This week I’m featuring a busy little bird which is not often seen, most likely due to its habitat preference.
Bell’s vireos spend the warmer months in the United States, and fly south for the winter.
The bird was named by Nineteenth Century naturalist, ornithologist and artist John James Audubon. Audubon named the bird after John Graham Bell, a taxidermist and collector who accompanied Audubon on a trip up the Missouri River in 1843.
Audubon saw the bird on that trip and he was the first naturalist to notice and formally describe the Bell’s vireo, according to the Cornell Lab of Ornithology.
I don’t see these birds often, but they are a real treat to watch as they seem to never stay still. Photographing them is no easy task.
Sadly, like other vireos, Bell’s vireos are heavily parasitized brown-headed cowbirds, and parasitism has exacerbated declines resulting from habitat loss and degradation throughout the species’ range, according to the Cornell Lab.
There are several subspecies of Bell’s vireo, but the eastern subspecies (vireo bellii bellii) is the one which inhabits Oklahoma.
The eastern version is the more colorful of the subspecies, but its plumage varies. However, most are olive green above and yellowish below. Heads are light gray, and there is often white coloring in front of, and above, the eyes (see photo).
They have somewhat long, thin tails.
The white-eyed vireo is about the same size (4.5 to 5 inches in length), and somewhat similar in appearance. However, white-eyed vireos have bold yellow “spectacles” and white irises, whereas the irises of Bell’s vireos are dark.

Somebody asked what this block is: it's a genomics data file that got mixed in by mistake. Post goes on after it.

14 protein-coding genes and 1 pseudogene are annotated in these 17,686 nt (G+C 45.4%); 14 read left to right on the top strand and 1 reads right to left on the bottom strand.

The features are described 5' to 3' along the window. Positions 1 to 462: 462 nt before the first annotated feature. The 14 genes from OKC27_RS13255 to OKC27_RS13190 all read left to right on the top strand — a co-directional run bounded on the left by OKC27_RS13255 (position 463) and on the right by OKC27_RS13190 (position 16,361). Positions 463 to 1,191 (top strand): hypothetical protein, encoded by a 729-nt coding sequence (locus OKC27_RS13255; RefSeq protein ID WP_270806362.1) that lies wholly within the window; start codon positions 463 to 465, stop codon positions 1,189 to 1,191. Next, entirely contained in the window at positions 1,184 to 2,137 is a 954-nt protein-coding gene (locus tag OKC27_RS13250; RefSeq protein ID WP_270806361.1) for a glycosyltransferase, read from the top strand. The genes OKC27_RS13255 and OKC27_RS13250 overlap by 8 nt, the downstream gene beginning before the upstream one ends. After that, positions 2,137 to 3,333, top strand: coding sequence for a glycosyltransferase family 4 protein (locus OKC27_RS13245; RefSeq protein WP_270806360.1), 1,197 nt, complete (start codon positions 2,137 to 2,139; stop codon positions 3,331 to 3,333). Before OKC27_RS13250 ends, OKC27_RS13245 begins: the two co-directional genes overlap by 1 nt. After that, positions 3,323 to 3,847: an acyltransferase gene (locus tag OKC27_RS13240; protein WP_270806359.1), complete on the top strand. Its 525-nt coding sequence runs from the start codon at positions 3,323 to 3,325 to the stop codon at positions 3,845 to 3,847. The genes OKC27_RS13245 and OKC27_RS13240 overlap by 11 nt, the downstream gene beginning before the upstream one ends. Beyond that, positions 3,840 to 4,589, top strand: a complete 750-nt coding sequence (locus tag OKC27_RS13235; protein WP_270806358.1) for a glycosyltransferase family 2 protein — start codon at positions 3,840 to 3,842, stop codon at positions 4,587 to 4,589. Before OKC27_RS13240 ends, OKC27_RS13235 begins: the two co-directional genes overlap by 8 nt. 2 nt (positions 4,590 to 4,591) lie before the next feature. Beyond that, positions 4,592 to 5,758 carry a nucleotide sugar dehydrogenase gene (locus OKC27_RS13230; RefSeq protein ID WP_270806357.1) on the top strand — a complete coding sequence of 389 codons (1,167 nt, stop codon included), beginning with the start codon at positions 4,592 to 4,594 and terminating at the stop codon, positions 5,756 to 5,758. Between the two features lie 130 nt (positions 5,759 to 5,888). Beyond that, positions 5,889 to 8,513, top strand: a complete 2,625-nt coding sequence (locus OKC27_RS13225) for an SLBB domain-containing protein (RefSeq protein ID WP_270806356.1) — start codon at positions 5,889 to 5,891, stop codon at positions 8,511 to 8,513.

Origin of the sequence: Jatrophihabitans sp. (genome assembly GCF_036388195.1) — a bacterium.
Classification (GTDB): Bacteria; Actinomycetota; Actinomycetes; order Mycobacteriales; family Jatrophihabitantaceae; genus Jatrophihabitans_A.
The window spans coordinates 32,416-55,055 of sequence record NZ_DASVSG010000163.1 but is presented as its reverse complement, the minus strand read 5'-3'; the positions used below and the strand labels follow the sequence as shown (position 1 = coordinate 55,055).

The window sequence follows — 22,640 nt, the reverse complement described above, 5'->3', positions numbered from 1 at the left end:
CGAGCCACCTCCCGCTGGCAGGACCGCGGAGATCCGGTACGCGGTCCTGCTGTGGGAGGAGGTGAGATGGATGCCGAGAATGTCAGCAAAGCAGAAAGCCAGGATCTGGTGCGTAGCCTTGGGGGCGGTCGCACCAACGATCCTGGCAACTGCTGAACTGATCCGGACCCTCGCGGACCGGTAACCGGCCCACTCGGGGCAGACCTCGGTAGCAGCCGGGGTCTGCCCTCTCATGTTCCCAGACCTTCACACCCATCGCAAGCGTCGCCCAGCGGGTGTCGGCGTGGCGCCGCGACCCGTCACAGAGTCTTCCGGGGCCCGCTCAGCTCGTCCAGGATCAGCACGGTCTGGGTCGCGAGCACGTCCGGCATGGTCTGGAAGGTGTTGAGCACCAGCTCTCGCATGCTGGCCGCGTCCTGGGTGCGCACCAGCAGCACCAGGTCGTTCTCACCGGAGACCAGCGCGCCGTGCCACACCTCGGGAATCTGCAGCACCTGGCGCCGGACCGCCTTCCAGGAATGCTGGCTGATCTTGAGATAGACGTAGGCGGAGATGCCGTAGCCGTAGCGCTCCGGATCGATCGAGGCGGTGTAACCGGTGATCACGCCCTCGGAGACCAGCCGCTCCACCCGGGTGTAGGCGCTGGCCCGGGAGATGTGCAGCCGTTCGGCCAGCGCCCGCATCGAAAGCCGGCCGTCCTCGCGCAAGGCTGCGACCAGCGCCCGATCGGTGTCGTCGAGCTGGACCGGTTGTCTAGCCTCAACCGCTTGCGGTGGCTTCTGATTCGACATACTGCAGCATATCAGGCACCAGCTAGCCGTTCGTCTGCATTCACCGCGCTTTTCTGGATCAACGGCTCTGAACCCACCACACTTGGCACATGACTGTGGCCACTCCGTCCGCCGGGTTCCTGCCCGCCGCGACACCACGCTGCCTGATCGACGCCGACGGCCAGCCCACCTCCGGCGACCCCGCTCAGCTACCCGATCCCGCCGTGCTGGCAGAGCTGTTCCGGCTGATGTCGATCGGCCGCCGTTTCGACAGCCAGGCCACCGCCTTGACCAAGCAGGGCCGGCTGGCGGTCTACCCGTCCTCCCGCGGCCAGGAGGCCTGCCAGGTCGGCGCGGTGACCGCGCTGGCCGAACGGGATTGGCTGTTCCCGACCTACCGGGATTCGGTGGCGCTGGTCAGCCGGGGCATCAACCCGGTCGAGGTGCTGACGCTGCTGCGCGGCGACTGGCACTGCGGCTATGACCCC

Bell’s vireos can be found all over Oklahoma during the breeding season. However, The National Audubon Society lists them as uncommon in Oklahoma. Their typical common breeding range includes northern Mexico and the Southwestern United States from Southern Texas to Southern Arizona. Uncommon breeding range extends from Central Texas and spreads north to the Dakotas, Iowa, Illinois and Indiana.
Bell’s vireos spend winters in habitat along the Mexican Pacific Coast, and a little further inland.
Bell’s vireos mostly inhabit dense, shrubby vegetation, usually low to the ground, although they sometimes venture higher up into trees in search of food.
These birds eat mostly insects, which include beetles, caterpillars, bugs moths, wasps, moths, stick bugs, etc. They forage mostly by gleaning insects from leaves and small branches, but can also hawk insects from midair.
Bell’s vireos usually build small nests low to the ground in short trees or shrubs. The Cornell Lab reports that females lay two to four eggs, which are incubated for about two weeks. Nestlings fledge after about 10 to 12 days.
Odds and ends
The Cornell Lab reports that there are no reported observations of a Bell’s vireos drinking water. Ornithologists believe Bell’s vireos may be able to obtain all of their water needs from food.
Randy Mitchell is a freelance writer and photographer. He has been an avid birdwatcher, nature enthusiast and photographer for more than 40 years. Reach him at rnw@usa.